Prices under pressure from sluggish demand and rising import volumes

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In October, polyethylene and polypropylene producers were unable to pass on the €10/tonne and €20/tonne respective increases in ethylene and propylene costs due mainly to weak demand. Import pressure even led to some price reductions in some sectors. Polystyrene prices fell by just less than the €70/tonne reduction in the styrene monomer costs, while PVC compound prices increased slightly. PET prices fell €45/tonne despite a sharp overall net cost rise of €187.5/tonne over the last two months.

Buyer resistance forced sellers of low-density polyethylene (LDPE) to grant discounts at the top end of the price range in October despite the small increase of €10/tonne in the ethylene contract price. Prices ta the lower end of the range fell slightly. Linear low-density polyethylene prices (LLDPE) declined €20/tonne across the board due largely to much higher availability around the world. Competitively-priced imported shipments, both from the US and the Middle East, were keeping European LLDPE prices under pressure. L/LDPE demand was at normal levels.

High-density polyethylene (HDPE) blown film and injection moulding prices largely rolled over during October in balanced markets. However, blow moulding prices fell €15-20/tonne due to growing supply pressure. While European HDPE producers maintained production controls to avoid a build-up of excess stock, HDPE blow moulding supply was bolstered by imported material. There were some production bottlenecks in blown film supply from Eastern Europe. Overall, HDPE demand was fairly steady throughout the month.

Polypropylene producers were largely unable to pass through the €20/tonne rise in the October propylene contract price onto customers last month. Homopolymer injection and homopolymer film grades saw small price increases in the order of €5/tonne with copolymer injection prices €10/tonne higher than the previous month. PP sellers’ attempts to raise prices further were constrained by continued sluggish demand. Material availability trended lower as a result of planned and unplanned plant shutdowns. Also, the low water levels on the River Rhine led to shipping restrictions and logistical constraints.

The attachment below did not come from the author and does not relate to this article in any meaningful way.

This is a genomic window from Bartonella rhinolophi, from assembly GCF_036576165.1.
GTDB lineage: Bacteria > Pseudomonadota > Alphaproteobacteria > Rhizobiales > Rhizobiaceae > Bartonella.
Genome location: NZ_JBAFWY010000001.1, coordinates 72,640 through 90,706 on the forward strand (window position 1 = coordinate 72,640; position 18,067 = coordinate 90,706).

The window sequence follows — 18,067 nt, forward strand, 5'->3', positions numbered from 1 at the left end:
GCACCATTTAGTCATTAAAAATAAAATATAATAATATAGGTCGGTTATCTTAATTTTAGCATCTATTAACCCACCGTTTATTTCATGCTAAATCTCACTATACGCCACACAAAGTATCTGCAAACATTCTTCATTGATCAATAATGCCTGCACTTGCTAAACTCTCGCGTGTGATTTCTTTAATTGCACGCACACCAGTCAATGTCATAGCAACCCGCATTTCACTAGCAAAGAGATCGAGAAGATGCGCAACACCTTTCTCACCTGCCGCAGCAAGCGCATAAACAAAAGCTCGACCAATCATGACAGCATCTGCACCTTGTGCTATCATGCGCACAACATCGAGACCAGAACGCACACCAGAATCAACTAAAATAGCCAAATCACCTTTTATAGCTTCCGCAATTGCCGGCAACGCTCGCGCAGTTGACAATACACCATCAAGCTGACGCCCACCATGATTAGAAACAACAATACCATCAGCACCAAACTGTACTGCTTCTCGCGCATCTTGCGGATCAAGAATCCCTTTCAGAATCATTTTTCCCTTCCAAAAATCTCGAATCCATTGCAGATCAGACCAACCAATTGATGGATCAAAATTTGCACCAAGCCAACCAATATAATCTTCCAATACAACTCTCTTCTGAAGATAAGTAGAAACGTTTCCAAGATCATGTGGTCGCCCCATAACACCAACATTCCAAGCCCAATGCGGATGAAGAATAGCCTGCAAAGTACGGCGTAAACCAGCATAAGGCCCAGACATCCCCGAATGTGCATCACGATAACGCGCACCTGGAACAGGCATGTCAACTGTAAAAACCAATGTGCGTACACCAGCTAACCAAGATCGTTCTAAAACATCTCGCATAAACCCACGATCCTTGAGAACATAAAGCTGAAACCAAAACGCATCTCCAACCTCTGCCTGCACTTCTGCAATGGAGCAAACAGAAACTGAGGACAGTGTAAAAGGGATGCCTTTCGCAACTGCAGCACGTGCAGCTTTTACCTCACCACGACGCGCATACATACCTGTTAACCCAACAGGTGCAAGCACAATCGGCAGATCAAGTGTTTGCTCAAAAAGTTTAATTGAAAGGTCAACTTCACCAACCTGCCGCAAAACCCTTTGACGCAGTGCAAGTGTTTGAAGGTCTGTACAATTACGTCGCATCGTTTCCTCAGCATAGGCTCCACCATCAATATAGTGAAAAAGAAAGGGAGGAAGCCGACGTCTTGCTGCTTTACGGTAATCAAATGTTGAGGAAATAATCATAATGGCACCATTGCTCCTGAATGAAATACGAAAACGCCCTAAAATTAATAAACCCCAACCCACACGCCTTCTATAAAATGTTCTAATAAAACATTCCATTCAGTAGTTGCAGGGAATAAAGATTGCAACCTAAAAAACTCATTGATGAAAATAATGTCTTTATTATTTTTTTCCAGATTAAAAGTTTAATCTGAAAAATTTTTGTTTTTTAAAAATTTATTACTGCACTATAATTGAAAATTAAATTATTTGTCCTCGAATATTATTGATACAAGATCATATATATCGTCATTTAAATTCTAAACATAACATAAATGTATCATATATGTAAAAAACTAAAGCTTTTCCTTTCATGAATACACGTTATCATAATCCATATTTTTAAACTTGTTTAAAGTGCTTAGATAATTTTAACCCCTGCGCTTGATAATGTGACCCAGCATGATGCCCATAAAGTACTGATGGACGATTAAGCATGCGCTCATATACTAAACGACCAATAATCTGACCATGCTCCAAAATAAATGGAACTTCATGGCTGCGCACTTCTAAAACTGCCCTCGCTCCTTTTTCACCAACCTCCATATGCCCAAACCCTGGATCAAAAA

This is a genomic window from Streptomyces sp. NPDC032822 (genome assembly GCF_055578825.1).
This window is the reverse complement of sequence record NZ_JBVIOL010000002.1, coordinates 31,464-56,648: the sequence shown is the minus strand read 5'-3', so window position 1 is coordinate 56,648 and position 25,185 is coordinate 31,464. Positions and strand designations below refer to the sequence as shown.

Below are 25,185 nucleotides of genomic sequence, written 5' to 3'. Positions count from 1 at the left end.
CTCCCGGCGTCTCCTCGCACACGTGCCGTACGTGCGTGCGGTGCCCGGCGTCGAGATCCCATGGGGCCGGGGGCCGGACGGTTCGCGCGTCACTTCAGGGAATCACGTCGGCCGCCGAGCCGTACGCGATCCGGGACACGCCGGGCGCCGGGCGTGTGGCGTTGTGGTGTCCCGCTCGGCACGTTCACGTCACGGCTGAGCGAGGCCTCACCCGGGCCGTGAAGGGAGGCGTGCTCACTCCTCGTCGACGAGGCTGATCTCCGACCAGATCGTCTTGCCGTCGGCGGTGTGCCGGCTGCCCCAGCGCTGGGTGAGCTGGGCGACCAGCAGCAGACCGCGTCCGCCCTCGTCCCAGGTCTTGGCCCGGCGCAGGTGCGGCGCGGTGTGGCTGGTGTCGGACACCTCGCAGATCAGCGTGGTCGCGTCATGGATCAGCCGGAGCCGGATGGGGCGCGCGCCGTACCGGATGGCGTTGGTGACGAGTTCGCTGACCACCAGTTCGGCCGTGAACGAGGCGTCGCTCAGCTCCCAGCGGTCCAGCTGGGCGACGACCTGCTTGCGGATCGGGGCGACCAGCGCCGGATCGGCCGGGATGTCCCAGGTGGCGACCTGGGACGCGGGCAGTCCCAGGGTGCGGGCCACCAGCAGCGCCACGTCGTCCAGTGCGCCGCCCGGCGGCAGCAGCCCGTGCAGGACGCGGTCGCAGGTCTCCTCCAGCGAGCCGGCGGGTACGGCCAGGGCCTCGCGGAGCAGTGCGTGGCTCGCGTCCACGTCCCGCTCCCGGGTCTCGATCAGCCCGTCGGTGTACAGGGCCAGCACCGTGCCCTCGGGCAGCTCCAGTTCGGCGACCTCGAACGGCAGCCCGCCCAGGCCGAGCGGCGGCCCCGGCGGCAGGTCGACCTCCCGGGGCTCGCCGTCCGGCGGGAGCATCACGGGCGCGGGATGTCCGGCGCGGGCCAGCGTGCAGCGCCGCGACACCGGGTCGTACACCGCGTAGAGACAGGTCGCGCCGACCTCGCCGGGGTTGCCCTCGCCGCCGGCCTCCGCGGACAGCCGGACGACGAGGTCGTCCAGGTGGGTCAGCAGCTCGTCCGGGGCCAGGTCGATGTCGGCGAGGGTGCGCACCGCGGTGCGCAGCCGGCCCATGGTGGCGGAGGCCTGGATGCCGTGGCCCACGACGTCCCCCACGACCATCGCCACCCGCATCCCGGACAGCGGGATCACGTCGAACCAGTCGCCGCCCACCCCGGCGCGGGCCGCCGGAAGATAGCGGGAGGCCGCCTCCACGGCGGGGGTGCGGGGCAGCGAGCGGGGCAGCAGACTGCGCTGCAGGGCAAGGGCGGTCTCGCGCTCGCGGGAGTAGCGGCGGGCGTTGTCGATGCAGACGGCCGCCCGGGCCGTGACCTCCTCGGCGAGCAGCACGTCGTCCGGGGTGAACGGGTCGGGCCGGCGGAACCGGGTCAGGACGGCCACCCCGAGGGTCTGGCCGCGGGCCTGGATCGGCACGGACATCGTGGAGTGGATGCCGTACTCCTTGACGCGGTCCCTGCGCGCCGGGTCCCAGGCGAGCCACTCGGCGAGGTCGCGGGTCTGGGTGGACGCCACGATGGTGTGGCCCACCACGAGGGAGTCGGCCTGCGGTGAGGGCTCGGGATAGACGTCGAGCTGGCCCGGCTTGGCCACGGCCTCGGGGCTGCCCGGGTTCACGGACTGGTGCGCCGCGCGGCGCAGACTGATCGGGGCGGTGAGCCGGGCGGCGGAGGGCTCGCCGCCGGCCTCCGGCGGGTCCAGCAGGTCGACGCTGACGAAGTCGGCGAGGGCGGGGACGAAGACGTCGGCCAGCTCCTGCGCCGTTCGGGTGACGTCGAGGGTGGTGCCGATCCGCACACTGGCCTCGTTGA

The roller coaster ride in polystyrene (PS) prices continued into October with prices last month on a downward slide. Most PS producers did not pass on in full the €70/tonne reduction in the styrene monomer reference price with general-purpose PS notations falling €60-65/tonne. Polystyrene production was particularly impacted by the low water levels and shipping restrictions along the River Rhine. BASF, for example, put PS on allocation. Demand was lower than normal as buyers speculated on a further price reduction in November.

While base PVC contracts were mostly rolled over during October, plasticised PVC compounds saw small gains while unplasticised compound prices dipped slightly. Various supply disruptions affected the PVC sector last month. Vestolit announced allocations – prompted by force majeure declarations at two main suppliers due to the shallow River Rhine. Kem One also declared force majeure on its production in Berre, France. BASF’s declaration of force majeure on plasticisers due to the low water levels of the River Rhine led to firming plasticiser prices. Meanwhile, PVC demand was better last month compared with subdued sales in September.

Despite the delayed September paraxylene contract price only settling in early October with a sharp increase of €210/tonne, and the October paraxylene contract price down by €22.5/tonne, European polyethylene terephthalate (PET) prices declined in October. The European bottle-making season is coming to an end and demand for PET resin is slowing down. On the supply side, there were several planned plant maintenance programmes in operation but overall material availability was reasonably good. Competitively-priced Asian imports were starting to be seen in larger volumes.

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